Former International Paper Mill in Erving sees no offers as deadline looms

The pump station at former International Paper mill that was built in 2021.

The pump station at former International Paper mill that was built in 2021. CONTRIBUTED PHOTO/LIESEL NYGARD

The old pump house at the former International Paper mill in Erving. 

The old pump house at the former International Paper mill in Erving.  CONTRIBUTED PHOTO/LIESEL NYGARD

Inside of the former International Paper mill in Erving. 

Inside of the former International Paper mill in Erving.  CONTRIBUTED PHOTO/LIESEL NYGARD

Inside of the former International Paper mill in Erving. 

Inside of the former International Paper mill in Erving.  CONTRIBUTED PHOTO/LIESEL NYGARD

Inside of the former International Paper mill in Erving. 

Inside of the former International Paper mill in Erving.  CONTRIBUTED PHOTO/LIESEL NYGARD

Inside of the former International Paper mill in Erving. 

Inside of the former International Paper mill in Erving.  CONTRIBUTED PHOTO/LIESEL NYGARD

Inside of the former International Paper mill in Erving. 

Inside of the former International Paper mill in Erving.  CONTRIBUTED PHOTO/LIESEL NYGARD

Inside of the former International Paper mill in Erving. 

Inside of the former International Paper mill in Erving.  CONTRIBUTED PHOTO/LIESEL NYGARD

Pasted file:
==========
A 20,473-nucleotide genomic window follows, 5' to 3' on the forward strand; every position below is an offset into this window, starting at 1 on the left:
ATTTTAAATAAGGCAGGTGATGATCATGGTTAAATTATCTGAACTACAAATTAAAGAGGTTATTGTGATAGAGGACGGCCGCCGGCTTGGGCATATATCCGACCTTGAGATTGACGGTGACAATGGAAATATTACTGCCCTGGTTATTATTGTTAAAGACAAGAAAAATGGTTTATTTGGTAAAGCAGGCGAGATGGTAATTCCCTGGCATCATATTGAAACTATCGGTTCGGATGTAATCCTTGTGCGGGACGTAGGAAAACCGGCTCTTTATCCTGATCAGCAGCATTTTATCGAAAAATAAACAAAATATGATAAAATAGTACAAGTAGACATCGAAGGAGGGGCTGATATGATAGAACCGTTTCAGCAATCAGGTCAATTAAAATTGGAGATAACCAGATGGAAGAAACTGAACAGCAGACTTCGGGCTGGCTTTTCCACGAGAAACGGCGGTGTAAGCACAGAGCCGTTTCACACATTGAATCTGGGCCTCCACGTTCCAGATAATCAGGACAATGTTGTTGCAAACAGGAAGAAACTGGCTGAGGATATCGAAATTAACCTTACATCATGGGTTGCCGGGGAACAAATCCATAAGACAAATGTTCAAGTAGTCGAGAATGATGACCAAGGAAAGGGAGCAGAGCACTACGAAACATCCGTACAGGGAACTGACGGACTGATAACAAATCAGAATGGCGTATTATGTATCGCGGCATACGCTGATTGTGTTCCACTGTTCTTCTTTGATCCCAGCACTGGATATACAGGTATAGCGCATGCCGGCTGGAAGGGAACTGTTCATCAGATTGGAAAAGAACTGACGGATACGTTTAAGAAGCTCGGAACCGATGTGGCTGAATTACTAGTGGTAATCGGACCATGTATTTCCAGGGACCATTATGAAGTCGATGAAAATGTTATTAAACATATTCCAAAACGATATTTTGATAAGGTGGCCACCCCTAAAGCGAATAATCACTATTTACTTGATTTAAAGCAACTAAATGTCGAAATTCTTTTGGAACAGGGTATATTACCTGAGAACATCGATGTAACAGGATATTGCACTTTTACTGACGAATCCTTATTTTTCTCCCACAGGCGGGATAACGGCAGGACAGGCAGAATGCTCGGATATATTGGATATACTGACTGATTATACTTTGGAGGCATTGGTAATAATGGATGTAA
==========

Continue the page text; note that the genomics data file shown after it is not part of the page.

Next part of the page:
Inside of the former International Paper mill in Erving. 

Inside of the former International Paper mill in Erving.  CONTRIBUTED PHOTO/LIESEL NYGARD

Inside of the former International Paper mill in Erving. 

Inside of the former International Paper mill in Erving.  CONTRIBUTED PHOTO/LIESEL NYGARD

The former International Paper mill in Erving. 

The former International Paper mill in Erving.  CONTRIBUTED PHOTO/LIESEL NYGARD

The former International Paper mill in Erving. 

The former International Paper mill in Erving.  CONTRIBUTED PHOTO/LIESEL NYGARD

The former International Paper mill in Erving. 

The former International Paper mill in Erving.  CONTRIBUTED PHOTO/LIESEL NYGARD

The former International Paper mill in Erving. 

The former International Paper mill in Erving.  CONTRIBUTED PHOTO/LIESEL NYGARD

The former International Paper mill in Erving. 

The former International Paper mill in Erving.  CONTRIBUTED PHOTO/LIESEL NYGARD

The former International Paper mill in Erving. 

The former International Paper mill in Erving.  CONTRIBUTED PHOTO/LIESEL NYGARD